Student Support Services in eLearning & Virtual Classrooms in Education Provision Projects Led By Ericsson Educatio - PowerPoint PPT Presentation

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Student Support Services in eLearning & Virtual Classrooms in Education Provision Projects Led By Ericsson Educatio

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  1. Student Support Services in eLearning& Virtual Classrooms in Education ProvisionProjects Led By Ericsson Education Ireland

  2. Student Support Services in eLearning • Partners in the project were • NKI • DEIS • FernUniversität • University of Roma Tre

  3. Definition • The definition of Student Support Services (SSS) adopted by the project was “those parts of a distance learning or elearning system that are additional to the provision of course content”. Aims • To address the frequently expressed concerns that in many elearning systems SSS were diminished or absent.   • To assess the American analyst Davenport’s judgment that ‘the use of elearning is generally unsupervised by any instructor or training professional; this is one way it achieves economic efficiencies’. • The question ‘Can all assessment in elearning be done electronically?’

  4. Analysis of the pedagogical constructs of eLearning • There is a multiplicity of meanings with regard to the term eLearning. • eLearning assumes that the learner can reach learning goals and objectives solely by studying the learning package. • The movement from the central role of the educational institution to the central role of the student can be realized in eLearning thanks to SSS. ·    Traditional face-to-face higher education institutions are viewed as more effective environments for learning – they have a range of support services

  5. Analysis of the pedagogical constructs of eLearning – cont. • Attention is paid to the design and delivery of course content but none to the provision of supports and services – very different to the support expected on a traditional campus • Empirical research is needed to match the services needed to the services wanted • The quality of a system depends on the quality of available information "about" all elements (from author via dispatch to the students)

  6. Existing Student Support Services among the Partners • NKI (Norway) developed internally an administrative data systems designed to make ensure the supply of efficient student support services with a heavy emphasis on the use of tutors, based on their distance learning experiences. • In Italy the trend was towards administrative and didactic support rather than motivational • In Germany the experience was similar to that in NKI – however, it was found that students had to dig deep to find the services • In Ireland in DEIS student supports services were designed around Tait’s three primary function which are cognitive, affective and systemic • In the corporate world, the eLearning offering was designed to minimize human support even though a help desk is available more for technical questions rather than content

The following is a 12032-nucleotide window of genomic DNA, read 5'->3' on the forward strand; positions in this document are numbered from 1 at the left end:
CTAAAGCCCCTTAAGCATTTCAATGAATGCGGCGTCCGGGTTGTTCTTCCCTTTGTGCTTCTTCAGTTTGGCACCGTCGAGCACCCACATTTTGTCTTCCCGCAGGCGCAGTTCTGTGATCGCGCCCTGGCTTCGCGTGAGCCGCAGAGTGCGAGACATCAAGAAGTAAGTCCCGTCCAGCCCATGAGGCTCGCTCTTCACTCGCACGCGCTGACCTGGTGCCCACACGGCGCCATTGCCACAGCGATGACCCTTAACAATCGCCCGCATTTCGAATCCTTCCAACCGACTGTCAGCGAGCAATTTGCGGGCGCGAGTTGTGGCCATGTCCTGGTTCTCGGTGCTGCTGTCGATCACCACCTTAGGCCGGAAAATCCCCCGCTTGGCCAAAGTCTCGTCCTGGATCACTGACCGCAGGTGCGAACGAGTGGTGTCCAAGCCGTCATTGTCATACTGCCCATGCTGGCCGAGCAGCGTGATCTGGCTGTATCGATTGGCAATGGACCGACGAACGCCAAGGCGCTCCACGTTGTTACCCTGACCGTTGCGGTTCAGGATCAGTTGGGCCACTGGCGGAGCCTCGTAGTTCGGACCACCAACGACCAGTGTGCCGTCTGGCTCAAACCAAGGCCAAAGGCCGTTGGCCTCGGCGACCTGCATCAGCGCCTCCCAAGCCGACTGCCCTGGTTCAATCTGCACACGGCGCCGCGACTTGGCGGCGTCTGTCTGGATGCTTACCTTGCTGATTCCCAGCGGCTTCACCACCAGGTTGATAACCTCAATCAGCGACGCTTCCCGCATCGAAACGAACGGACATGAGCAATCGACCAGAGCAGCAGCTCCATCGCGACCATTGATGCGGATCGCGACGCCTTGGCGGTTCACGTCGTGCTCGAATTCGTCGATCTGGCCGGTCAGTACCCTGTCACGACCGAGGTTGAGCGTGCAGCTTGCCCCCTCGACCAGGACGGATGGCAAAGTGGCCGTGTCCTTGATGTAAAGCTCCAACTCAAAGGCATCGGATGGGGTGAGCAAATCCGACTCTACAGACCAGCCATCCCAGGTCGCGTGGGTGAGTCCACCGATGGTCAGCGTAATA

7. Analysis of Major LMS Systems • WebCT, TopClass, Saba, Learning Space, Blackboard and proprietary systems.

  8. Findings • Few of the features provided in the commercial LMS are explicitly for SSS but many can be if properly managed and facilitated • An innovative use of relatively low-tech features then can be more effective from the point-of-view of both the learner and the tutor/instructor • The effectiveness of LMSs depends as much on their intelligent and pedagogically judicious use as on their technical features and functionalities • eLearning platforms create a virtual learning environment, which is an effective and efficient way to organize both the institution’s and student’s work.